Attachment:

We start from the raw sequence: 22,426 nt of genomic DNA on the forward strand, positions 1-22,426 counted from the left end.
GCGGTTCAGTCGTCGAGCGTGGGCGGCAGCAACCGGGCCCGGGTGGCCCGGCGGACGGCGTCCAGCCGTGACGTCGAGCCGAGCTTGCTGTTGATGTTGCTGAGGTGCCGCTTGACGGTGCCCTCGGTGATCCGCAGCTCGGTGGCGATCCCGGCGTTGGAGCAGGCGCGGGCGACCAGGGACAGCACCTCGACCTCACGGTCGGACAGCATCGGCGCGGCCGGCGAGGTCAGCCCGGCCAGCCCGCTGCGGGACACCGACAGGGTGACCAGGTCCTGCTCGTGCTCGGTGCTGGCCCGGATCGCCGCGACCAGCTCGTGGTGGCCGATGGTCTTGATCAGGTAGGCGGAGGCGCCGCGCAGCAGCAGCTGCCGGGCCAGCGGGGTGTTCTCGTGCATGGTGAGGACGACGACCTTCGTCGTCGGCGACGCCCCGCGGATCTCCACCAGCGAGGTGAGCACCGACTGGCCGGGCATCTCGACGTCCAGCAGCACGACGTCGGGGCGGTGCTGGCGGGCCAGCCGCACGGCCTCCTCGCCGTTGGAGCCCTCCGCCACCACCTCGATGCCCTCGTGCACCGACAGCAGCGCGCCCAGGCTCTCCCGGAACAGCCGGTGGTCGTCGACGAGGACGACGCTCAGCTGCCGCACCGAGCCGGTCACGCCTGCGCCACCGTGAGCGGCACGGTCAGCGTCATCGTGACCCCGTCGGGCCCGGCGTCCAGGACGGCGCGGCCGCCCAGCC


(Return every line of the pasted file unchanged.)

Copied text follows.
We start from the raw sequence: 22,426 nt of genomic DNA on the forward strand, positions 1-22,426 counted from the left end.
GCGGTTCAGTCGTCGAGCGTGGGCGGCAGCAACCGGGCCCGGGTGGCCCGGCGGACGGCGTCCAGCCGTGACGTCGAGCCGAGCTTGCTGTTGATGTTGCTGAGGTGCCGCTTGACGGTGCCCTCGGTGATCCGCAGCTCGGTGGCGATCCCGGCGTTGGAGCAGGCGCGGGCGACCAGGGACAGCACCTCGACCTCACGGTCGGACAGCATCGGCGCGGCCGGCGAGGTCAGCCCGGCCAGCCCGCTGCGGGACACCGACAGGGTGACCAGGTCCTGCTCGTGCTCGGTGCTGGCCCGGATCGCCGCGACCAGCTCGTGGTGGCCGATGGTCTTGATCAGGTAGGCGGAGGCGCCGCGCAGCAGCAGCTGCCGGGCCAGCGGGGTGTTCTCGTGCATGGTGAGGACGACGACCTTCGTCGTCGGCGACGCCCCGCGGATCTCCACCAGCGAGGTGAGCACCGACTGGCCGGGCATCTCGACGTCCAGCAGCACGACGTCGGGGCGGTGCTGGCGGGCCAGCCGCACGGCCTCCTCGCCGTTGGAGCCCTCCGCCACCACCTCGATGCCCTCGTGCACCGACAGCAGCGCGCCCAGGCTCTCCCGGAACAGCCGGTGGTCGTCGACGAGGACGACGCTCAGCTGCCGCACCGAGCCGGTCACGCCTGCGCCACCGTGAGCGGCACGGTCAGCGTCATCGTGACCCCGTCGGGCCCGGCGTCCAGGACGGCGCGGCCGCCCAGCC